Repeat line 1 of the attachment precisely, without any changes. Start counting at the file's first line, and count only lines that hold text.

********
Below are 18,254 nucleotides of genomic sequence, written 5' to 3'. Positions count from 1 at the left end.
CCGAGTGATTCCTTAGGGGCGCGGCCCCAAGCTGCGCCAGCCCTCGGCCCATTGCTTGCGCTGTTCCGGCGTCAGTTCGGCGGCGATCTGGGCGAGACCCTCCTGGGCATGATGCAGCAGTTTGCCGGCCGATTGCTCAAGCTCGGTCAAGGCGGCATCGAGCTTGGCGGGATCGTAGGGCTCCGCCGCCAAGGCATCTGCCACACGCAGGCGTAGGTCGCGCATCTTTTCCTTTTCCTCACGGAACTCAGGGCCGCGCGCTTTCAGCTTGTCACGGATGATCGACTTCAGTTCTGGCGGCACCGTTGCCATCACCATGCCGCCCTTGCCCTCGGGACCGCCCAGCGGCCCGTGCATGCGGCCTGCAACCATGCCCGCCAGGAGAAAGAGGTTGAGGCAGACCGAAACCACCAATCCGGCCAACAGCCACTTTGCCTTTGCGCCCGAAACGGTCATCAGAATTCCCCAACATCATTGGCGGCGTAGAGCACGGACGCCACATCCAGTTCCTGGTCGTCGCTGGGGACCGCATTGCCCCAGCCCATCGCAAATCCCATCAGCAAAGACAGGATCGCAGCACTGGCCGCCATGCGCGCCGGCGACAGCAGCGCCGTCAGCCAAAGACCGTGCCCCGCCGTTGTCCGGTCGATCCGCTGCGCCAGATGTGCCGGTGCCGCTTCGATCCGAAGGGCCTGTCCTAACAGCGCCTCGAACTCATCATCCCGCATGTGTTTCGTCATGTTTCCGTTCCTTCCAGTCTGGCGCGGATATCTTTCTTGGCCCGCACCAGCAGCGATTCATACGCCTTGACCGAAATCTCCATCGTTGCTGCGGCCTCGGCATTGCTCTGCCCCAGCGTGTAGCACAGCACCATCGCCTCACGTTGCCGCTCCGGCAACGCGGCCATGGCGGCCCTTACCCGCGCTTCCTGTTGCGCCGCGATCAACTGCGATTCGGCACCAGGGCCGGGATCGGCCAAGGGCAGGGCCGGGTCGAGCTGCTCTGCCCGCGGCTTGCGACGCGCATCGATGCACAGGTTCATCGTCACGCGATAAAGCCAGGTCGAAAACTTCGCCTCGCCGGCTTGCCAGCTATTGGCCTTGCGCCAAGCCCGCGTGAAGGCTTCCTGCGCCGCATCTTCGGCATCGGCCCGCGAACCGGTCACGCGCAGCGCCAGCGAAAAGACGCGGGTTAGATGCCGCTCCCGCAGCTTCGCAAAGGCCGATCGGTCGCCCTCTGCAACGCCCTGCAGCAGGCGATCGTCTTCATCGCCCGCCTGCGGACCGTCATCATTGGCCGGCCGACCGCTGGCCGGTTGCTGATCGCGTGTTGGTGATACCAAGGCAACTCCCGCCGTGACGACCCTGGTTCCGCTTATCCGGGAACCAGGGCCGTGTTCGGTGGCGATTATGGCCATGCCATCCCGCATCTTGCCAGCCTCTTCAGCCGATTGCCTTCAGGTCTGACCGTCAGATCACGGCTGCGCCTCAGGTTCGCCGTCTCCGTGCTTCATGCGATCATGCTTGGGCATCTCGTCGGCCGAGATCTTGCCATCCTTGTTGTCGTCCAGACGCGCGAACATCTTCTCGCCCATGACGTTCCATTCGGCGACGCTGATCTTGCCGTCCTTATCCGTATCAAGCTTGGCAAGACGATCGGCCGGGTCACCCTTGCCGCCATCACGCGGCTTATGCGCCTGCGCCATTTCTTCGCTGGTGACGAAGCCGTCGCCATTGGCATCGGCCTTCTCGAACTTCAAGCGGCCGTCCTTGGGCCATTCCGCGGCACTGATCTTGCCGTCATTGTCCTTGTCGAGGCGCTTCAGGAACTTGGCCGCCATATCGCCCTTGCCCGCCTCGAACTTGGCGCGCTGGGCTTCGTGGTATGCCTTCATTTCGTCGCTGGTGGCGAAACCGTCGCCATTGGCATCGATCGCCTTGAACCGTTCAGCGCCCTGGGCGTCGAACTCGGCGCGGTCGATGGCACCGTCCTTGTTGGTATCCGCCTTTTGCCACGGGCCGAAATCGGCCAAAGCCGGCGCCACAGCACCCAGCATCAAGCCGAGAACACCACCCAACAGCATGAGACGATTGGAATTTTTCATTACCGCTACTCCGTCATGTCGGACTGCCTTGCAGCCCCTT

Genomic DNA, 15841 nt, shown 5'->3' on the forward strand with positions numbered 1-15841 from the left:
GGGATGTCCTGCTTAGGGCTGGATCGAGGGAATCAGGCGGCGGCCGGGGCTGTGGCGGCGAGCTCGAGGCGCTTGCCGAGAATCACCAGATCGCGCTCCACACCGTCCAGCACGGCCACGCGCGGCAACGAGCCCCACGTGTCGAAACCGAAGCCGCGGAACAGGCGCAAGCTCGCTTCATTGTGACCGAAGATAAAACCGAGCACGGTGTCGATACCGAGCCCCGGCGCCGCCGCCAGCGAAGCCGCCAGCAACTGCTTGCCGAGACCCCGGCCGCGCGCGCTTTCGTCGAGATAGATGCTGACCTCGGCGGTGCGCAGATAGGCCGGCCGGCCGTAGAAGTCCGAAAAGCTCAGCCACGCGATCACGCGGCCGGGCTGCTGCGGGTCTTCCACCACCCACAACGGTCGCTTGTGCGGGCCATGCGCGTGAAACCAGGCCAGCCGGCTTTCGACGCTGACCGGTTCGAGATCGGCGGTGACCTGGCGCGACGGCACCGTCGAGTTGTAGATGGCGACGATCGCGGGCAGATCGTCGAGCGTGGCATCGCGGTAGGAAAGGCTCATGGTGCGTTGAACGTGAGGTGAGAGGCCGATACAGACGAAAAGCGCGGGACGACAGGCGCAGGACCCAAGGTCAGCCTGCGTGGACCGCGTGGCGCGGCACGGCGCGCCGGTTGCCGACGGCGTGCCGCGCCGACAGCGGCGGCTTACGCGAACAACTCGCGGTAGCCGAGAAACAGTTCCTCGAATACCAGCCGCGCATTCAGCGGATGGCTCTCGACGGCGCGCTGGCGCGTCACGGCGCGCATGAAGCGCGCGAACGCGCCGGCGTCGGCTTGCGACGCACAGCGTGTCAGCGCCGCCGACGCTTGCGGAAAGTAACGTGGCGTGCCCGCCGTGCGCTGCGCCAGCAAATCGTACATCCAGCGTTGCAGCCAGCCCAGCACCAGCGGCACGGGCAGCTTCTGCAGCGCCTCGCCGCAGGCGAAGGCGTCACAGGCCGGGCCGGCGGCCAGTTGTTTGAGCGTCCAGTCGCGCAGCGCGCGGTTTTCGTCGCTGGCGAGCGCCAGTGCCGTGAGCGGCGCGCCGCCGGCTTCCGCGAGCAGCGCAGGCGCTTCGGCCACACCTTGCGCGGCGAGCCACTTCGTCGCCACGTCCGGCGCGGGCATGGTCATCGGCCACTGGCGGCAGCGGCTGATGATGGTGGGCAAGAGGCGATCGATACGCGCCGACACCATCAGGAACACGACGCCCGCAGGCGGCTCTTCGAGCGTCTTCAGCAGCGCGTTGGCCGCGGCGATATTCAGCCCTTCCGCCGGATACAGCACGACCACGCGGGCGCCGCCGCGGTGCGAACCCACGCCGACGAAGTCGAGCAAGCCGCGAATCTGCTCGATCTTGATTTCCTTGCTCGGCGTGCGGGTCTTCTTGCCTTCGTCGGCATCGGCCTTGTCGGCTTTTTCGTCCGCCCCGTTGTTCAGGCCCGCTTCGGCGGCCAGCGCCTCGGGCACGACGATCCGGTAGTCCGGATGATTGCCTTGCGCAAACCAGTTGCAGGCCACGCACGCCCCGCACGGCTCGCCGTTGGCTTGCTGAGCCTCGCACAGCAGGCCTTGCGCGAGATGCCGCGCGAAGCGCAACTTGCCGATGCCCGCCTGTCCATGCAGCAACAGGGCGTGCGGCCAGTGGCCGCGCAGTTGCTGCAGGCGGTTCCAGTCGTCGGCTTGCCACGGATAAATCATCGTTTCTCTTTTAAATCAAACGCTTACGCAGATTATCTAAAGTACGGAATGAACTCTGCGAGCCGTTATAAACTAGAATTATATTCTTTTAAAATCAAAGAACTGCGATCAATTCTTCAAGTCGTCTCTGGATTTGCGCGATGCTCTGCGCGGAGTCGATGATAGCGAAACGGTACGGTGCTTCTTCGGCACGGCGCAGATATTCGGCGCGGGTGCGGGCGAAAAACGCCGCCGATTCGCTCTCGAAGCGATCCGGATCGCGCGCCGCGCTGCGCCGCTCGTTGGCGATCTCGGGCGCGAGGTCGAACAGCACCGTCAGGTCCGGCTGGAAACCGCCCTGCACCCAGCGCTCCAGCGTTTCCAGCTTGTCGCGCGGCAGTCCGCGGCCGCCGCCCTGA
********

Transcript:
Below are 18,254 nucleotides of genomic sequence, written 5' to 3'. Positions count from 1 at the left end.